The Dylan Thomas Prize: Eye Level by Jennie Xie

For this blog I’m pleased to be a part of the Dylan Thomas Blog Tour. Launched in 2006, the annual Swansea University International Dylan Thomas Prize is one of the most prestigious awards for young writers, aimed at encouraging raw creative talent worldwide. It celebrates and nurtures international literary excellence.

The £30,000 Prize is awarded to the best published literary work in the English language, written by an author aged 39 or under. For this I was offered the change to read Eye Level by Jennie Xie – which I received in exchange for this post.

I’ve never read any of Jennit Xie’s poetry, she’s a new to me poet and I was very impressed. This collection has hypnotising description, in which you can see the scene unfold in your mind. The collection is very much about the self, finding your place and who you are.

I’m not sure how old Xie was when she wrote this but I get the impression of someone in their early 20s and because of this, I deeply connected to some of the poetry. Such as the following line:

“Months of medium-rare insomnia.

Wine makes me confuse

elation with clarity, and so I traverse

the night market, my purse empty.’

It was also interesting to see the way in which Xie describes her travels, places I have been to myself and those I only have to imagine. Her description is rich in its detail but doesn’t spend too long focusing on one thing.

Ultimately this is a collection that will make you look at yourself and the world around you. I highly recommend this for anyone who’s working themselves out, which really I guess we all are. I gave this 4.5 stars and look forward to reading more of her work. I wish her the best of luck for the prize!

Book Review: Nobody Told Me: Poetry and Parenthood – Holly McNish

Nobody Told Me Hollie McNish

 

Holly McNish is on her way to Glastonbury when she decides to take a pregnancy test, the blue lines appear and it’s not long after that Hollie starts writing her thoughts and feelings down. This continues throughout the entirety of her pregnancy all the way through to her child’s third birthday. A collection of diary entries and poetry.

I picked this up while waiting for the train after seeing it on a list of incredible poetry collections. Seeing as my dissertation and another of my final essays was about the female body, motherhood and poetry so of course, I wanted to read this. It was even better than I could have imagined.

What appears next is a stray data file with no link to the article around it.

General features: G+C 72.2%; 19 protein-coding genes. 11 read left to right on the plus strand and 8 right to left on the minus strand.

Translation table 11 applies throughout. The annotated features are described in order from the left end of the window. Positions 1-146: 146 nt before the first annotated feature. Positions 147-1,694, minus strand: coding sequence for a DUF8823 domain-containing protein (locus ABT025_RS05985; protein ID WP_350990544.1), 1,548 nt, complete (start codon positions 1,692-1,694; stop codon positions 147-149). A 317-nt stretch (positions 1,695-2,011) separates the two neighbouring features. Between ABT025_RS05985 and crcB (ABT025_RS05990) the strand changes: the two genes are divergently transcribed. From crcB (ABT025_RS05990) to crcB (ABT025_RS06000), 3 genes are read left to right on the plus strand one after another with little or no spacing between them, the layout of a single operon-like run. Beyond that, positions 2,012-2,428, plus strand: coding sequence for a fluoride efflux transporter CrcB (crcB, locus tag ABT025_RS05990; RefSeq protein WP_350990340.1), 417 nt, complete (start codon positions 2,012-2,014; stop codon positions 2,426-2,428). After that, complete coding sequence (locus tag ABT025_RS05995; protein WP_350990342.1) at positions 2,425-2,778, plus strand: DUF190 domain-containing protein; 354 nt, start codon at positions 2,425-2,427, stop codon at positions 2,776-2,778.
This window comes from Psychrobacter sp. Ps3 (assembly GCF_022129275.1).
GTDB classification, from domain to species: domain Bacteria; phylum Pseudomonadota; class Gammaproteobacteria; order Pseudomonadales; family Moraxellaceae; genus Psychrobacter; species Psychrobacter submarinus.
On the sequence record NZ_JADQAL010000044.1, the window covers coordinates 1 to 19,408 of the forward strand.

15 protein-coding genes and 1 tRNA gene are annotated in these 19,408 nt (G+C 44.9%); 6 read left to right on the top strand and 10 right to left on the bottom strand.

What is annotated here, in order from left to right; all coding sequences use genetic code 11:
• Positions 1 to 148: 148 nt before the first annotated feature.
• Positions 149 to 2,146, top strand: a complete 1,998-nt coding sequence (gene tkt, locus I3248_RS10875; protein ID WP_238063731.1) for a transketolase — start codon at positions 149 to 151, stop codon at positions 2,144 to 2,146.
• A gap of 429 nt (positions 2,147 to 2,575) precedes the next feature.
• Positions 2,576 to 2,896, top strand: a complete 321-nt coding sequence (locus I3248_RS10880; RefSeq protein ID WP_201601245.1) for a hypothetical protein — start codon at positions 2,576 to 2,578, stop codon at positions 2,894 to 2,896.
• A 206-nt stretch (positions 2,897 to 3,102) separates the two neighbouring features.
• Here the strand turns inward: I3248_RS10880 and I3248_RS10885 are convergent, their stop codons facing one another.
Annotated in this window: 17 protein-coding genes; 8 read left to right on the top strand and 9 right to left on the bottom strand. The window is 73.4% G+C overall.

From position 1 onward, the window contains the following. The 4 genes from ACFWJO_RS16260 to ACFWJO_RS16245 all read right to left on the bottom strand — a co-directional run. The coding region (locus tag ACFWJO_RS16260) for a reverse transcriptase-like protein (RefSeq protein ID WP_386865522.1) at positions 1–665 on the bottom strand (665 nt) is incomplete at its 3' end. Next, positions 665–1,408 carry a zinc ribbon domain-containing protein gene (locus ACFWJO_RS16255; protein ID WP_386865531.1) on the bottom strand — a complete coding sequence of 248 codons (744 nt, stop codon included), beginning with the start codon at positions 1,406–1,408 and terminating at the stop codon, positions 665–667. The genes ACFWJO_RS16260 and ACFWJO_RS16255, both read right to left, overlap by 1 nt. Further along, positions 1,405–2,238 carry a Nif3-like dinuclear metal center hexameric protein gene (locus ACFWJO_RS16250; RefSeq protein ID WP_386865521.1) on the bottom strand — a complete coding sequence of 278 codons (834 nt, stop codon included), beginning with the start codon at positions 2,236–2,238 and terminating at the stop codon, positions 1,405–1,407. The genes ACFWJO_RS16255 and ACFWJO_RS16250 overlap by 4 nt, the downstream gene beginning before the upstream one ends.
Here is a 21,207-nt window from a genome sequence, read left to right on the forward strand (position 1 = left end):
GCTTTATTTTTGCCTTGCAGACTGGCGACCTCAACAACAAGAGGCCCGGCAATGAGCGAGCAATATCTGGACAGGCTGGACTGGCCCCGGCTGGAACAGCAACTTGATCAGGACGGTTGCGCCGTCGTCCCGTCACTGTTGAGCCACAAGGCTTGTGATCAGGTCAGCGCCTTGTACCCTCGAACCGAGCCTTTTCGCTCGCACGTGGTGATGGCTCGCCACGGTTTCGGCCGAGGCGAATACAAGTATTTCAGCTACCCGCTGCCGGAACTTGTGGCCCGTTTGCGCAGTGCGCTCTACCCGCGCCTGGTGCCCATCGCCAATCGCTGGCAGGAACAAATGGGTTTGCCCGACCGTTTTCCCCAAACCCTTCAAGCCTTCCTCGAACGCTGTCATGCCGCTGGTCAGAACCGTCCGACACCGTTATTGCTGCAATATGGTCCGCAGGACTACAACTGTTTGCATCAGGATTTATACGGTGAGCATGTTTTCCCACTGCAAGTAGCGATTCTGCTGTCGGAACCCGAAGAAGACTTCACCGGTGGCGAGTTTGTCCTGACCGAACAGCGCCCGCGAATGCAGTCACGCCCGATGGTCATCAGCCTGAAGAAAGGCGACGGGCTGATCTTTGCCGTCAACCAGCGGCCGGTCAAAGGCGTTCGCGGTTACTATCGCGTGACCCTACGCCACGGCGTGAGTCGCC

I want to point out that I’ve never had children but I loved this collection and found it SO relatable. At each and every point in this Hollie is honest about her feelings. She talks about the changes in her body during pregnancy, birth and post birth and how they make her feel. The resentment she sometimes feels for her partner. The need she had to go back to work while struggling with the guilt of being a working mother.

It won’t be much of a surprise to say that I really, really enjoyed this collection. It is a lot bigger than most poetry collections but I think that’s because it does have the prose/diary entries too rather than just poems. I felt like that is what made it better though. There was so much to say and it didn’t feel crammed.

I gave this the full 5 stars and I can’t wait to read more of Hollie’s work. There is honesty, humour and wise words within this book and I want to recommend it to all of my poetry-loving friends. An absolutely fantastic read and I cannot recommend it enough.

Book Review: The Princess saves herself in this one – Amanda Lovelace

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‘warning I: 

this is not a 

fairy tale.’

I had heard so much about Amanda Lovelace’s collection of poetry. It was hailed a feminist book young women had to read, that spoke the truth and recreated poetry for our generation. I completely agree with this statement. It took me a little while to get my hands on it but I haven’t regretted it.

I wouldn’t call this a happy read as such, but it is one of struggle and perseverance. It is one of not being saved but saving yourself. It chronicles an important stage in a woman’s life, one that I’m personally going through still, where you try and work out who you are and let go of certain people.

This chronicles Lovelace’s life and is split into four parts; The Princess, The Damsel, The Queen and You. Each part looks at a different aspect of Lovelace growing up, how she felt at the time, whilst at the same time keeping the fairytale theme.  I thoroughly enjoyed the transitions into each because it didn’t feel fractured or like it ‘had to fit’.

I hope this is a new beginning in poetry made for and by young people to enjoy. Whilst I can appreciate some of the classics, after all my favourite poet is Sylvia Plath, we need new and exciting poets such as Lovelace to introduce more young people to a new form of poetry.

I gave this a 5 star review. This was a breath of fresh air in poetry and incredibly well written. I look forward to reading more of Lovelace’s work and to see what she does next.